By David Sterman
Remember the "super spike?"
That phrase entered our vocabulary five years ago this month when crude oil prices suddenly surged to $120 a barrel. By July 2008, prices surged to $140 a barrel, which surely played a role in pushing the global economy into a deep crisis.
Consumers had to slash discretionary spending to have enough money to fill up their gas tanks, airline carriers were hit with a rising tide of losses, and many companies saw their profit margins squeezed as costs rose faster than revenues. Though crude oil prices tumbled to just $40 a barrel by year's end, the global economic damage was already done.
Now, as the U.S. economy starts to percolate again, some have expressed concern that the world's largest economy may again lead a surge in demand -- and prices -- for crude oil. Yet a pair of factors implies that it's quite unlikely we'll see another super spike and we may in fact be on the cusp of sustainably lower oil prices.
Those reason lies in these two factors: increasing energy efficiency and rising domestic energy production.
Falling marginal demand for gasoline
When the super spike hit in the summer of 2008, the average new car got 21.4 mpg (on a combined highway/city cycle). By the end of 2012, that figure had risen to 23.9 mpg, and based on current trends, should exceed 25 mpg by 2015.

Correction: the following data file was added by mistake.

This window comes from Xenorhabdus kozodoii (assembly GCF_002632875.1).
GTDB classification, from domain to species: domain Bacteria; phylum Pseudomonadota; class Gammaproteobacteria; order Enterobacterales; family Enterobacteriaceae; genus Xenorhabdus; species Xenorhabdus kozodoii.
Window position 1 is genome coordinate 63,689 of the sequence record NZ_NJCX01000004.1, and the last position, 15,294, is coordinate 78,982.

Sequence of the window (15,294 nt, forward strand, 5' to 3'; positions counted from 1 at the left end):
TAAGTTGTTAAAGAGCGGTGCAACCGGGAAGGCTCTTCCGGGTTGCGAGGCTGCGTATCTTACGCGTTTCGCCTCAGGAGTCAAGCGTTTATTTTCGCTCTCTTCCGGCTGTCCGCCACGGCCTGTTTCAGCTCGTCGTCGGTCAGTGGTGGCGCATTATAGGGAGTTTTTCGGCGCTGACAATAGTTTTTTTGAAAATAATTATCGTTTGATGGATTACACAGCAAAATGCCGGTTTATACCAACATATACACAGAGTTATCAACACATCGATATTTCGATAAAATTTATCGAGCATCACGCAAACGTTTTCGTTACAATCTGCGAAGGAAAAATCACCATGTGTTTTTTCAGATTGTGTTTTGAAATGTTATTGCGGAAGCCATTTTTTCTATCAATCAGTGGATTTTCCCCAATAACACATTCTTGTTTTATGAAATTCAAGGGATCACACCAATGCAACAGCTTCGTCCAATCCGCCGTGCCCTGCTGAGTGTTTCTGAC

The rising efficiency has led the Energy Information Administration (EIA) to predict that U.S. gasoline consumption will be 5.9% lower this summer than it was in 2007 and at levels not seen since 2001. (As an added benefit, greenhouse gas emissions from automobiles have fallen 22% since 2007, according to the University of Michigan Eco-Driving Index.)
You can already see the effects at the pump. "The annual average regular gasoline retail price is projected to decline from $3.63 per gallon in 2012 to $3.50 per gallon in 2013 and to $3.39 per gallon in 2014," predict the EIA's economists.
And even that forecast is starting to look too conservative. Simply put, rising production could push gasoline prices to just $3 a gallon by next year. Let's do the math.
Shale: There's oil, too
Much of the analysis of the recent shale/fracking revolution has focused on its stunning alteration of the natural gas landscape. Yet many gas wells also produce prodigious amounts of crude oil as well, which explains our nation's steady surge in oil production. The U.S. produced 6.5 million barrels of crude every day in 2012, and the EIA expects that figure to rise to 7.3 million this year and 7.9 million in 2014. That's a 22% increase in just two years.
Of course, rising domestic production means that oil importers will send less crude our way. Yet oil is a globally fungible commodity, and as more oil is redirected to other markets, the stage may be set for a glut that send global oil prices well lower.
The long-term picture gets brighter
Now, let's look at these two factors over the longer haul.
First, domestic oil production is expected to keep on rising, as the shale revolution grows yet deeper. That's why some economists think we may become energy-independent within five or six years. The United States is the world's largest oil importer, and removing the largest buyer from the market would have profound effects in pricing and demand.